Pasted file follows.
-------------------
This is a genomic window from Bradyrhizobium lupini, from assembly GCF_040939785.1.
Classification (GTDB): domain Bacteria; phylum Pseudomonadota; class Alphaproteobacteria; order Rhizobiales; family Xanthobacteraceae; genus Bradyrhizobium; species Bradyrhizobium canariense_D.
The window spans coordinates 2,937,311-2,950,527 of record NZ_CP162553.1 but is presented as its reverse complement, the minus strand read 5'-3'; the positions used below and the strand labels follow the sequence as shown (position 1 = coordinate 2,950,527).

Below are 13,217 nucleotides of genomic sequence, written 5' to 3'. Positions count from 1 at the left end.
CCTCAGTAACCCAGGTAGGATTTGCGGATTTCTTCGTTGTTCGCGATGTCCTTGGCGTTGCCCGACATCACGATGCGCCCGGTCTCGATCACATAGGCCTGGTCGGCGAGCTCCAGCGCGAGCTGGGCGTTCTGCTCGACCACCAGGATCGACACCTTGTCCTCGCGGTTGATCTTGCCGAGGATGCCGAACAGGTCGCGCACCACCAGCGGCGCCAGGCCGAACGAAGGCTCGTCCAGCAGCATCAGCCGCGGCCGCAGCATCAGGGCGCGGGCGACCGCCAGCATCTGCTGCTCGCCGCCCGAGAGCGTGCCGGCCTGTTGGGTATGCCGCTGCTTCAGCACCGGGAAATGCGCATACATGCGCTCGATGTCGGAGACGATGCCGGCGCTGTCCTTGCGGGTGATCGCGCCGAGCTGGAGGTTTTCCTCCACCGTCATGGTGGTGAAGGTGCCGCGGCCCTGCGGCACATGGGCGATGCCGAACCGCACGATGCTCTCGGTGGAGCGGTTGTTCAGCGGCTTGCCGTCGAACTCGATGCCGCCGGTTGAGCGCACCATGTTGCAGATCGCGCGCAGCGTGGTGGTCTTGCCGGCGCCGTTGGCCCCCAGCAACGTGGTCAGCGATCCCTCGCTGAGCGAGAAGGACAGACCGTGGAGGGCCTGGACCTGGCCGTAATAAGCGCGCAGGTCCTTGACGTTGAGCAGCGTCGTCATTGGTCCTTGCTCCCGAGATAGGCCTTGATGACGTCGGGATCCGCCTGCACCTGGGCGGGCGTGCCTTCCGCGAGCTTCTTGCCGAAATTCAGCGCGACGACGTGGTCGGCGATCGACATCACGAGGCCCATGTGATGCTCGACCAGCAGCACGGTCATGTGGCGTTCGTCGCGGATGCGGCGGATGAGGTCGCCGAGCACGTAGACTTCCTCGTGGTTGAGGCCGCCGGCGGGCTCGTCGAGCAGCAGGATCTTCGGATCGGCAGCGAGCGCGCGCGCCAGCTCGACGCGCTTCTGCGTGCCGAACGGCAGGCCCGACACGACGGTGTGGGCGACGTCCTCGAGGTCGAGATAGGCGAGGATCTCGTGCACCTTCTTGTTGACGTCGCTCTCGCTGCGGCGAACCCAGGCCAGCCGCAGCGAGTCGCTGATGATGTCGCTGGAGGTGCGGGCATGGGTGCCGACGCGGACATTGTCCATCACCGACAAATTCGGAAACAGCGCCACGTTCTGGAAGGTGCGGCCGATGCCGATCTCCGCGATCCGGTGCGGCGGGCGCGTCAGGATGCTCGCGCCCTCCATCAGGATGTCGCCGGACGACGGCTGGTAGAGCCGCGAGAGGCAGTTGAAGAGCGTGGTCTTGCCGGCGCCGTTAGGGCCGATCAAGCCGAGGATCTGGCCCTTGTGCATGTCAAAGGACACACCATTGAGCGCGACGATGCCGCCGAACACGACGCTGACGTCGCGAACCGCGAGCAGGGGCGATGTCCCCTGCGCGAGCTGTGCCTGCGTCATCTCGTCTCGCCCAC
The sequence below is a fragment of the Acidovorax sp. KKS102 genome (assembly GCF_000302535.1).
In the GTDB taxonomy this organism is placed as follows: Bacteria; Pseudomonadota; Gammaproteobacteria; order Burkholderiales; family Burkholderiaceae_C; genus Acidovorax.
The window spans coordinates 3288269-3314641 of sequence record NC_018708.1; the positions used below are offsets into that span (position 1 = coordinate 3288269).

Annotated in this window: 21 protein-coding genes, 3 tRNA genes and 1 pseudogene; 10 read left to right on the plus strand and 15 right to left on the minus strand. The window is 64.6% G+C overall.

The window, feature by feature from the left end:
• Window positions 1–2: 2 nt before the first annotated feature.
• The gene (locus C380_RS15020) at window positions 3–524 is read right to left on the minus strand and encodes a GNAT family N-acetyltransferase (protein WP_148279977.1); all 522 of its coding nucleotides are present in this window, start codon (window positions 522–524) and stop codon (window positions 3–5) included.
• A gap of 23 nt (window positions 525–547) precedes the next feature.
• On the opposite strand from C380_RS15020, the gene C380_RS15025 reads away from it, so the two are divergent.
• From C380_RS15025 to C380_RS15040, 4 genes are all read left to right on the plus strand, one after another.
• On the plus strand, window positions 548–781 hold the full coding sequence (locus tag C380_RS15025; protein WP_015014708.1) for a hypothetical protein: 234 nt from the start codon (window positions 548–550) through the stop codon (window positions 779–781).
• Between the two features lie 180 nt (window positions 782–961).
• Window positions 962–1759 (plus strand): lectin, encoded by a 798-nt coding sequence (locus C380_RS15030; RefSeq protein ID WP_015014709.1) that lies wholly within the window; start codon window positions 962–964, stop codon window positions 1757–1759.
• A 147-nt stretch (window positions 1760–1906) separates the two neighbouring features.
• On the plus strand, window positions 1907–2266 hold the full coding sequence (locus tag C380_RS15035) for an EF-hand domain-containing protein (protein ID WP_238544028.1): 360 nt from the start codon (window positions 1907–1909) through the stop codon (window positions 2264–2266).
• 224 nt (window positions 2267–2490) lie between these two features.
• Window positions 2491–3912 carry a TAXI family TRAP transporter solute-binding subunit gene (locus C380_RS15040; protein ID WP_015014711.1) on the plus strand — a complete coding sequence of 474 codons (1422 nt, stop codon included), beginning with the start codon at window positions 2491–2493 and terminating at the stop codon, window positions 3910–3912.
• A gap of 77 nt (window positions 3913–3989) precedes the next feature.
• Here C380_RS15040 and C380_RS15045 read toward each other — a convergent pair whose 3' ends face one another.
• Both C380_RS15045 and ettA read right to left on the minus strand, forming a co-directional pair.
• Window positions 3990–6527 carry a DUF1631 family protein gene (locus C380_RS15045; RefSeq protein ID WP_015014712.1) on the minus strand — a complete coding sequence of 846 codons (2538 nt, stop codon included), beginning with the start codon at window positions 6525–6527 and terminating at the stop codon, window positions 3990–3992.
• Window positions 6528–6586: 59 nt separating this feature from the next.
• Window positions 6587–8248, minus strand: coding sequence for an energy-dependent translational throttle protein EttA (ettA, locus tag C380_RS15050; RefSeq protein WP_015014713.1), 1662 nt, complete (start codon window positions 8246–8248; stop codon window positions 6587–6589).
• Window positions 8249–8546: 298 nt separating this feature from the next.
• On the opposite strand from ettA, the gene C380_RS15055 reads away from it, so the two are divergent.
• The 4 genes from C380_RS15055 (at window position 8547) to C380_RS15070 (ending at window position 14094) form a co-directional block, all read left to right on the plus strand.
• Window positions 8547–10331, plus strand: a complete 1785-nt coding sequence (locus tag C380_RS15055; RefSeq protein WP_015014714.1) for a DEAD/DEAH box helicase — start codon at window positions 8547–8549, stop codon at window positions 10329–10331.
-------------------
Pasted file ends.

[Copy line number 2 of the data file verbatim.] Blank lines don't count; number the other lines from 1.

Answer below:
Classification (GTDB): domain Bacteria; phylum Pseudomonadota; class Alphaproteobacteria; order Rhizobiales; family Xanthobacteraceae; genus Bradyrhizobium; species Bradyrhizobium canariense_D.